Lastly, as controversial as it may be, you shouldn’t shy away from religion or politics. Showing the same curiosity and engagement can bring stability and patience. I strongly suggest never bringing them up, but if they are discussed, you can navigate the topics with the same curiosity and level-headiness as before.

Additionally, you must make other people curious about yourself. This involves answering questions with detail and gusto. When someone wonders what you’ve been up to, don’t just give a weak answer. Give it some flare!

Some examples:

  • “How is life? Well, it’s been a weird couple of weeks…”
  • “School’s going well, but I could have sworn I saw something I wasn’t supposed to…”
  • “Well, I went on this date. I didn’t think it would work out, but midway through, I came up with an idea…”

Just a reminder that I’m not telling you to lie. I’m advising you to drive other people’s curiosity. Inventing fun openers will keep you entertained as you talk at any family event.

Find Moments for Solitude

If you’re more introverted, I suggest finding a quiet place. Being alone and away from the crowd can give you a recharge to keep communicating with others.

You can easily pull this off by going to the bathroom. Time yourself so you’re not gone too long. But there’s nothing wrong with taking a break from the constant communication.

If you do a great job of being curious, you will likely draw more attention from others. Sometimes, the attention is overwhelming. So, take a break before going back out in the fray.

Steer Clear of Negative Influences and topics

Given the nature of family, there will always be weak individuals. These individuals will drain the fun from any event. Either they’re emotionally draining, manipulative, catty, or petty. Weak individuals love bringing the dysfunction no one really wants.

The first suggestion is to avoid these people. Weak individuals are resource wasters. The less time you spend around them, the more you can focus on enjoying the event.

If you must interact with them, then keep it brief and short. Turn off the charisma. Be as direct and concise as possible. When you see an opening, remove yourself from these people. Never be openly hostile to them, but never accept any abuse.

Remember, I’m looking at an annoying cousin with bad politics who always talks too much or an uncle who gets a little sloshed and always asks for money. If you are looking at a physical or mental abuser, then leave the event. Families should not tolerate abusers within their midsts.

Set a Clear Exit Strategy

Lastly, you always want to have a firm exit strategy.

It doesn’t matter why you want to leave. Don’t lie or make an excuse. Your time is valuable. You’re staying for an hour, and that’s it. You need to go when that hour arrives. What do you need to do? You need to go home, work on your projects, and progress in your life. And yes, these things are more important than the event you are at.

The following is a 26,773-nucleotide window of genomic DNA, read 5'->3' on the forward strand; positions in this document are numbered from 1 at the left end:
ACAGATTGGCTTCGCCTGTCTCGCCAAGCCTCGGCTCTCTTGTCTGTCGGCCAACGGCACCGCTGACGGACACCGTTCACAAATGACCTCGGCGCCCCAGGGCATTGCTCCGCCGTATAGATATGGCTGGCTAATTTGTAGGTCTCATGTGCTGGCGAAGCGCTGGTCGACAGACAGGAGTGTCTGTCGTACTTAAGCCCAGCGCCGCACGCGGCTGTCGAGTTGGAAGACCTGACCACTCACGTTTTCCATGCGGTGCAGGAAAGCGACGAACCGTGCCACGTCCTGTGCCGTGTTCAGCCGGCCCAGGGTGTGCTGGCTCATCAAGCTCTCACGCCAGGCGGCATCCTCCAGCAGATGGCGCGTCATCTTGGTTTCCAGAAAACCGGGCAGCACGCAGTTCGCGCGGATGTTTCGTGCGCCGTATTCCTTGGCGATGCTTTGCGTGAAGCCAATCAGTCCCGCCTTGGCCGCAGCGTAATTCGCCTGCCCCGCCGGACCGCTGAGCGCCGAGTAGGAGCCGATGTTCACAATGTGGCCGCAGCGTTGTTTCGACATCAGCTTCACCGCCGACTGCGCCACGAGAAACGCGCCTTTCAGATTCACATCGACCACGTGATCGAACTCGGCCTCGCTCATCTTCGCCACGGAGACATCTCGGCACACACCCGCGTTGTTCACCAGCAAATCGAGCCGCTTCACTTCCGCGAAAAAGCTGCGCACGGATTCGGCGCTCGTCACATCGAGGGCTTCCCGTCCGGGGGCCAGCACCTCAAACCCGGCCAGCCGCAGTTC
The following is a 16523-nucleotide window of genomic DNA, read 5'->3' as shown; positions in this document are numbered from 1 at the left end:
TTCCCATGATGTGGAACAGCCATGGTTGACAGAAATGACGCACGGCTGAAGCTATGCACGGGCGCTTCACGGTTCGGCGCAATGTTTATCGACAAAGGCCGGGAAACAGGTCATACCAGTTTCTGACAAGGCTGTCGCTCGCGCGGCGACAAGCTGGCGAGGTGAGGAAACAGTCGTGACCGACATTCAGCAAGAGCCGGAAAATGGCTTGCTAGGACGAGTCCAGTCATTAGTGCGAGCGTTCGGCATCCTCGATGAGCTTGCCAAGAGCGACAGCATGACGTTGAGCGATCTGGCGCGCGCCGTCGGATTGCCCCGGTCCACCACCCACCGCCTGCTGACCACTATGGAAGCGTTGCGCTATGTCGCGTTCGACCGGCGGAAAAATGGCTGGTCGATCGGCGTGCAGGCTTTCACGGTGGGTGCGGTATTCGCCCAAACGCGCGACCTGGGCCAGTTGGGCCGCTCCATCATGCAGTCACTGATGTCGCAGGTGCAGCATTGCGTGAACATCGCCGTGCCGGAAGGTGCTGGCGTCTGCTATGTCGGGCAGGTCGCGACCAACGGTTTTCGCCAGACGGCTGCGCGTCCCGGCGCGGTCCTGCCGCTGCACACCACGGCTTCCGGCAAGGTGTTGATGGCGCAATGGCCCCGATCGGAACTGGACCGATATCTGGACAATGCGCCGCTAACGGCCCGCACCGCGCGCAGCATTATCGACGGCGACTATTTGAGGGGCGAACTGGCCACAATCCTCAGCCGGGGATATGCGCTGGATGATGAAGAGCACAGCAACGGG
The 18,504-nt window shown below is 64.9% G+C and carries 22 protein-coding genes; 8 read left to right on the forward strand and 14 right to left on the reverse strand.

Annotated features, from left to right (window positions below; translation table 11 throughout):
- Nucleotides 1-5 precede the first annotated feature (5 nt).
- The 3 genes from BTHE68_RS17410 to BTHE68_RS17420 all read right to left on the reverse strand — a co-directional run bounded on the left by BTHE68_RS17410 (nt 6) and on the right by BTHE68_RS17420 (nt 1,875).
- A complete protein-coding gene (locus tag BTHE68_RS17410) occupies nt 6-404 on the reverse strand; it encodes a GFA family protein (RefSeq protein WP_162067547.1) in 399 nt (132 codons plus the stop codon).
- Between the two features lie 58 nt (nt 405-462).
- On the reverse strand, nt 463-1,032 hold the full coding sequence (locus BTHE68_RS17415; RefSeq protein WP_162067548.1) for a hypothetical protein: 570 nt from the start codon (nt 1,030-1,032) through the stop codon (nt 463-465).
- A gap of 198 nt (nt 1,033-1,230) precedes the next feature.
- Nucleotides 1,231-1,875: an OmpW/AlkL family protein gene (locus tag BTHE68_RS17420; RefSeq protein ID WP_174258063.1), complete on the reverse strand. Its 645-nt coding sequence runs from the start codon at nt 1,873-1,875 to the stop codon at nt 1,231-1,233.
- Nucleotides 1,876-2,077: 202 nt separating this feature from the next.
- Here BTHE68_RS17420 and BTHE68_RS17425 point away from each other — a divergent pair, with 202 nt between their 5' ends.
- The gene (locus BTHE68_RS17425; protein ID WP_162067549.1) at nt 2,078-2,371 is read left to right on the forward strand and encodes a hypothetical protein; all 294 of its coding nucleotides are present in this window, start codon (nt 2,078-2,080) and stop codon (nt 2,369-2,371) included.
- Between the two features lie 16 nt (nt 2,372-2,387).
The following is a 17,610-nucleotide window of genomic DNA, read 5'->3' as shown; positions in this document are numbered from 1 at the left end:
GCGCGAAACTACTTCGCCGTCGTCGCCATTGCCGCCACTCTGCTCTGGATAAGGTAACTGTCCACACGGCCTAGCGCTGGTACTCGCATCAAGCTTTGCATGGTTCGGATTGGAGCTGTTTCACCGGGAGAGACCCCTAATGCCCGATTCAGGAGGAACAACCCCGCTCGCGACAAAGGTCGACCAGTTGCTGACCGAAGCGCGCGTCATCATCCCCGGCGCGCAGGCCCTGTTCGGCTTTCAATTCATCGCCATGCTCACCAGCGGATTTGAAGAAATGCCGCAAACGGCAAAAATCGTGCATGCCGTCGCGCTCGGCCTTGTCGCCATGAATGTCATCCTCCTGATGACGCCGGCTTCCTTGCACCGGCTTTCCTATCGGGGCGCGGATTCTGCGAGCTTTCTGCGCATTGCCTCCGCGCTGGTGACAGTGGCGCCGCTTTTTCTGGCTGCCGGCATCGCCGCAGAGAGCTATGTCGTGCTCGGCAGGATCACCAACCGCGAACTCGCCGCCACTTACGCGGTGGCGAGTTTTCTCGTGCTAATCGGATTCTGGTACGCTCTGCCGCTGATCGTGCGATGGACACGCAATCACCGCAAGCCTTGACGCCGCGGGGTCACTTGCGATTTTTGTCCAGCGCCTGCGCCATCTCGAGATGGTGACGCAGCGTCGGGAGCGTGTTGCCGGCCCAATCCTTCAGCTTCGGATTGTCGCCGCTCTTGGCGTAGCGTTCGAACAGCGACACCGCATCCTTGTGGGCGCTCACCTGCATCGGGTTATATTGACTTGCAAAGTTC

Setting a clear deadline creates a sense of control over the situation. You determine how long you will remain; this power gives you more confidence. Your attitude will improve when you commit to leaving at a specific time because you have to anticipate.

Thriving at Boring Family Events

“The homemaker has the ultimate career. All other careers exist for one purpose only – and that is to support the ultimate career.” – C.S. Lewis

If you receive very little value from attending family events, even after implementing my techniques above, you may need to question why you go. If little value is derived from attending, you may consider skipping or not attending future events.

However, I do challenge you to try and enjoy these events. What’s great is the advice I laid out also works for other “boring” events like networking or work gatherings.

Focusing on thriving during these get-togethers makes you more exciting and compelling. You become more relaxed, and talking to people becomes more effortless.

So, get out there and implement these techniques. You’ll be surprised how easy it is to survive any boring event when you Become an Individual.

Actionables

  1. Your Life Presently – How do you feel about family events? Do you feel you are gaining something from going to them? Have they always been a struggle to get through? Or do you feel your age and growing responsibilities make these events more of a burden?
  2. Favored Family Members – Which family members do you enjoy the most? Why? What do they do for you? How do they talk to you?
  3. Dislike Family Members – Which family members do you dislike the most? Why? What do they do to you? How do they talk to you?
  4. Cultivate Curiosity: Next time you’re at a family event, challenge yourself to learn something new about each family member you talk to. Prepare a list of open-ended questions in advance that can spark engaging conversations. Questions like “What’s something exciting you’ve experienced recently?” or “Have you picked up any new hobbies?” can open up interesting dialogues.
  5. Navigate Conversations Wisely: Reflect on past family gatherings and identify topics that led to discomfort or conflict. Make a mental note or list of these topics to avoid. Instead, think of three positive and meaningful topics you can discuss that will likely engage everyone. This could include recent family achievements, upcoming family events, or shared memories.
  6. Selective Engagement: Before attending your next family event, set clear intentions for engaging with different family members. Identify those with whom you wish to deepen your connection and the weak individuals you want to avoid. Plan how you can gracefully transition away from negative or draining conversations.
  7. Share Personal Stories: Consider a couple of personal stories or experiences you’re comfortable sharing. These stories should highlight your interests, challenges you’ve overcome, or happy memories. Sharing personal stories can make you more relatable and open the door for deeper conversations.
  8. Offer Help or Collaboration: If a family event or project is coming up, offer your help to a distant relative who’s involved. This could be anything from planning a family reunion to working on a communal family history project. Collaborating on tasks can create a natural context for conversation and bonding. Assisting others also helps build your community with good and competent individuals.

Please remember it’s important to do the actionables. You’re not on this earth to simply read but to do. To become an individual, you must act more than you consume.

Refer to the linked articles and studies throughout this post for detailed evidence and case studies supporting these views.

*Image credit to Unsplash.